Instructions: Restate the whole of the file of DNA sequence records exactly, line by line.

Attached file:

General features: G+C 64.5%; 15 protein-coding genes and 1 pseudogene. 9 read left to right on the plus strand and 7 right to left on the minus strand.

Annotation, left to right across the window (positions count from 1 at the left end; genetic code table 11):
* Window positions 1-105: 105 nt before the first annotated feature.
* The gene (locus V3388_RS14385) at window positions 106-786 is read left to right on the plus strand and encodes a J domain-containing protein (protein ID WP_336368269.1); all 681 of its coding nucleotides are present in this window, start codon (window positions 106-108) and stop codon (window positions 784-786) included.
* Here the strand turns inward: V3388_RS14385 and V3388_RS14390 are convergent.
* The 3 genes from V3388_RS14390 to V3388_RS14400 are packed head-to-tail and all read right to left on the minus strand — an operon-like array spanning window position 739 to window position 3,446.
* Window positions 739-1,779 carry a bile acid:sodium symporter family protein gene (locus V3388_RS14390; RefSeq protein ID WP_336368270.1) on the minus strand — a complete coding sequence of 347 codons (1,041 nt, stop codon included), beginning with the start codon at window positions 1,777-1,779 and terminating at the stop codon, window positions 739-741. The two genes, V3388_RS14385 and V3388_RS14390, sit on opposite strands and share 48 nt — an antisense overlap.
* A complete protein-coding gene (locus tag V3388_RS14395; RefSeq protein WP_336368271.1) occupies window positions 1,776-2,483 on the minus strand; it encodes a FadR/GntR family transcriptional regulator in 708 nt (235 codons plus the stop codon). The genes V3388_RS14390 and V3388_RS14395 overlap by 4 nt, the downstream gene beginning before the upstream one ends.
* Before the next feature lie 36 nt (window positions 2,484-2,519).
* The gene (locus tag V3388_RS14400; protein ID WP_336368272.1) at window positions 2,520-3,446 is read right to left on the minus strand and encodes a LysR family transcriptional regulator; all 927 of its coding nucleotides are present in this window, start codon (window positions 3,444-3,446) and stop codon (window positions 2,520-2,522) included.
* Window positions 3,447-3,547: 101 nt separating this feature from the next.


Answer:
General features: G+C 64.5%; 15 protein-coding genes and 1 pseudogene. 9 read left to right on the plus strand and 7 right to left on the minus strand.

Annotation, left to right across the window (positions count from 1 at the left end; genetic code table 11):
* Window positions 1-105: 105 nt before the first annotated feature.
* The gene (locus V3388_RS14385) at window positions 106-786 is read left to right on the plus strand and encodes a J domain-containing protein (protein ID WP_336368269.1); all 681 of its coding nucleotides are present in this window, start codon (window positions 106-108) and stop codon (window positions 784-786) included.
* Here the strand turns inward: V3388_RS14385 and V3388_RS14390 are convergent.
* The 3 genes from V3388_RS14390 to V3388_RS14400 are packed head-to-tail and all read right to left on the minus strand — an operon-like array spanning window position 739 to window position 3,446.
* Window positions 739-1,779 carry a bile acid:sodium symporter family protein gene (locus V3388_RS14390; RefSeq protein ID WP_336368270.1) on the minus strand — a complete coding sequence of 347 codons (1,041 nt, stop codon included), beginning with the start codon at window positions 1,777-1,779 and terminating at the stop codon, window positions 739-741. The two genes, V3388_RS14385 and V3388_RS14390, sit on opposite strands and share 48 nt — an antisense overlap.
* A complete protein-coding gene (locus tag V3388_RS14395; RefSeq protein WP_336368271.1) occupies window positions 1,776-2,483 on the minus strand; it encodes a FadR/GntR family transcriptional regulator in 708 nt (235 codons plus the stop codon). The genes V3388_RS14390 and V3388_RS14395 overlap by 4 nt, the downstream gene beginning before the upstream one ends.
* Before the next feature lie 36 nt (window positions 2,484-2,519).
* The gene (locus tag V3388_RS14400; protein ID WP_336368272.1) at window positions 2,520-3,446 is read right to left on the minus strand and encodes a LysR family transcriptional regulator; all 927 of its coding nucleotides are present in this window, start codon (window positions 3,444-3,446) and stop codon (window positions 2,520-2,522) included.
* Window positions 3,447-3,547: 101 nt separating this feature from the next.